Sunday, November 29; First Sunday of Advent

 Be vigilant at all times and pray. 

These words of Jesus from Luke’s Gospel come as a warning and seem somewhat out of place as we begin Advent.  They cast a shadow over the ‘Christmas craze’ now taking place.  Perhaps this seasonal ‘rush’ acts as a distraction from what Jesus really wants us to see and that we tend to avoid, keeping us indifferent from Advent to Advent; our faith stillborn, stunted.

Vigilance and prayer are meant to open our oft-drowsy eyes to God who’s at hand and “at the door”.  Both act as tools, if we let them, grounding us amid the flux of time and at those moments that leave us “in dismay” and “perplexed” as the Gospel puts it.  And there’s quite a bit of that going right now in our frightened and distracted world.

Be vigilant.  I looked up the word and it means:”Keeping careful watch for possible dangers and difficulties.”  There’s been much of that going on lately in Paris.  Yet, the vigilance of which Jesus speaks is of a deeper kind and why prayer is yoked to it; indispensable, really.   It is the vigilance of the heart because we have this habit of looking away rather than noticing what’s really at hand when it comes to our lived reality.

With this vigilance in mind, I recall the Seattle Times article I read earlier today and written by Nicole Brodeur.  Her sister was visiting recently and asked “What’s that?” as they exited off I-90 and on to Rainier Avenue.  They had just passed a cluster of tents, blue tarps and shopping carts “packed with rain-soaked belongings.”  She replied, “That’s a homeless camp”; part of her daily routine she no longer tends to really notice.  And Brodeur reflected:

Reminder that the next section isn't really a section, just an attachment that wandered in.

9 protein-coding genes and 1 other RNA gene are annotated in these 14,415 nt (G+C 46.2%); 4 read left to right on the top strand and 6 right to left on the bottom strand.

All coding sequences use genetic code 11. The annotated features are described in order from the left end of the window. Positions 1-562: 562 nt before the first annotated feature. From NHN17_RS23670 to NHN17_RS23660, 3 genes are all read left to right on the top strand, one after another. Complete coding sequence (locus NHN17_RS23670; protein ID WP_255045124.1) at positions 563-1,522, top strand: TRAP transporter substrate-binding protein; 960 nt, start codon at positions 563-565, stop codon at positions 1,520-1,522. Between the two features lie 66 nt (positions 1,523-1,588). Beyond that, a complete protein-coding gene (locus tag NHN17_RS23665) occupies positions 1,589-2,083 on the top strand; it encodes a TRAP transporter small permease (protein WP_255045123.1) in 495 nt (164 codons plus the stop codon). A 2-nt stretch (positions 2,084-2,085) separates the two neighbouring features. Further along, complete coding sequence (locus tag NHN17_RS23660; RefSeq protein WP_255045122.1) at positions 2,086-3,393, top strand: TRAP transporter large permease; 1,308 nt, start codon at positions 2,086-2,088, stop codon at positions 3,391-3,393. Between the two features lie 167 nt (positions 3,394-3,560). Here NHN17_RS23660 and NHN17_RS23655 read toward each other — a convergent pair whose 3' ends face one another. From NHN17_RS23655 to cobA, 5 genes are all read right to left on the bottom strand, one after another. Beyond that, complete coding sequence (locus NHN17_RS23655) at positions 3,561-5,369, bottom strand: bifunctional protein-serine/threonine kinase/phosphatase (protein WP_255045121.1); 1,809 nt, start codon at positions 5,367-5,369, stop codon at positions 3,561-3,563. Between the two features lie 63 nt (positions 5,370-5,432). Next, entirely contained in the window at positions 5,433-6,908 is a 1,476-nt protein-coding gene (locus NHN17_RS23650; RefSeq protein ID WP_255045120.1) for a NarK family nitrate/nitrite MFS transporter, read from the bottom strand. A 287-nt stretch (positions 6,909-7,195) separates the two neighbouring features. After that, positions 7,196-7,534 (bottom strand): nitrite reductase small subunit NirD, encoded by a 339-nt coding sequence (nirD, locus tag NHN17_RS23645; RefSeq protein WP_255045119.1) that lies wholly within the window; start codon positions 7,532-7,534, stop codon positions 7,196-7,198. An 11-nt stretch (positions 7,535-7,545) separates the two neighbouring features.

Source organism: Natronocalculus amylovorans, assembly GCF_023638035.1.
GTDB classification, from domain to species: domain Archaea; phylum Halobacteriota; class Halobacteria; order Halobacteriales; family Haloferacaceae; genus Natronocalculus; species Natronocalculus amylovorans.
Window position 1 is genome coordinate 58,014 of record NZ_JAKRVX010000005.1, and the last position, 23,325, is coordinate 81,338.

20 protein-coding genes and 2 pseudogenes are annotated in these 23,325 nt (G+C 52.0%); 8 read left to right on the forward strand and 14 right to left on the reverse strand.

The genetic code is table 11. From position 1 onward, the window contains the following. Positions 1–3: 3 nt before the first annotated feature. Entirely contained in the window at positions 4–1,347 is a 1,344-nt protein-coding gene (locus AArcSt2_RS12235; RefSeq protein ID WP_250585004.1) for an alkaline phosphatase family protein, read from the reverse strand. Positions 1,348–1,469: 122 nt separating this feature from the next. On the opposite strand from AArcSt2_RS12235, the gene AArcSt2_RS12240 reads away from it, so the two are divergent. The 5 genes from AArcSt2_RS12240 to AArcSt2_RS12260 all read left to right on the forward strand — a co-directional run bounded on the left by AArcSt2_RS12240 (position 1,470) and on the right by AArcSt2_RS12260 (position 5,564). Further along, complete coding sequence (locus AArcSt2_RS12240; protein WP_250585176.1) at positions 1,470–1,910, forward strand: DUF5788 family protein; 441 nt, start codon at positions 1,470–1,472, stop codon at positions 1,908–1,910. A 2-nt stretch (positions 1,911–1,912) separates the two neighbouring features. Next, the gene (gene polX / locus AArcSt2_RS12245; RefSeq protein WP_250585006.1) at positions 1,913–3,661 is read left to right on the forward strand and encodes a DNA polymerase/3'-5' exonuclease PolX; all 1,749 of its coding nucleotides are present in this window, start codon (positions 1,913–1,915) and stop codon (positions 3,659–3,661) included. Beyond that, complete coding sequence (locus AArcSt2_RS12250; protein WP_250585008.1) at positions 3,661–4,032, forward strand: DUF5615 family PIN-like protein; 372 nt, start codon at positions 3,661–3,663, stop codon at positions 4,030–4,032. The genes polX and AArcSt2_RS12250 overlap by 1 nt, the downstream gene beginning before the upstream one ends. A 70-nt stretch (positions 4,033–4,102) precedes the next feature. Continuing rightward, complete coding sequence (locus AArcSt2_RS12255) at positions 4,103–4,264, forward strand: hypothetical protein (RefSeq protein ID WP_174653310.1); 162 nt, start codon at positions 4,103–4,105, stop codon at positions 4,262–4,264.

It scares me that I am so inured, so used to it.  So cynical.  Ten-Year Plan to End Homelessness?  That went well, didn’t it? 

She realizes a tendency in most of us to “look away” when it comes to the homeless and this growing concern.  Individually and collectively we lack vigilance; and, because of it, the homeless haven’t got a prayer.  Yet, light does shine in the darkness as Advent promises.  In the article she mentions Kristine Moreland, a Kirkland mortgage broker who makes it her practice to bring food and supplies to those living on the streets.  She said that this has helped her to see them as persons who need to know they are loved and worth more.  Moreland’s father has lived on the streets for years.  So, this growing concern hits home.

Moreland applauds Mayor Murray’s recent effort to make homelessness a priority and “thanks God” this is being brought to the forefront.  To me, this mortgage broker is a “light shining in a dark place”; her vigilance an answer to a prayer.  To me, she sheds meaning on the ‘why’ of Advent and demonstrates that we can no longer “look away” if we take seriously Christ’s birth.  Because it will mean having eyes open to the homeless and seeing in them, mysteriously, the One born outside a crowded Inn; God very much at home among tents, blue tarps and shopping carts packed with rain-soaked belongings.     The One for whom we long is there.  Do we dare look away?

Father Tim Clark, Pastor



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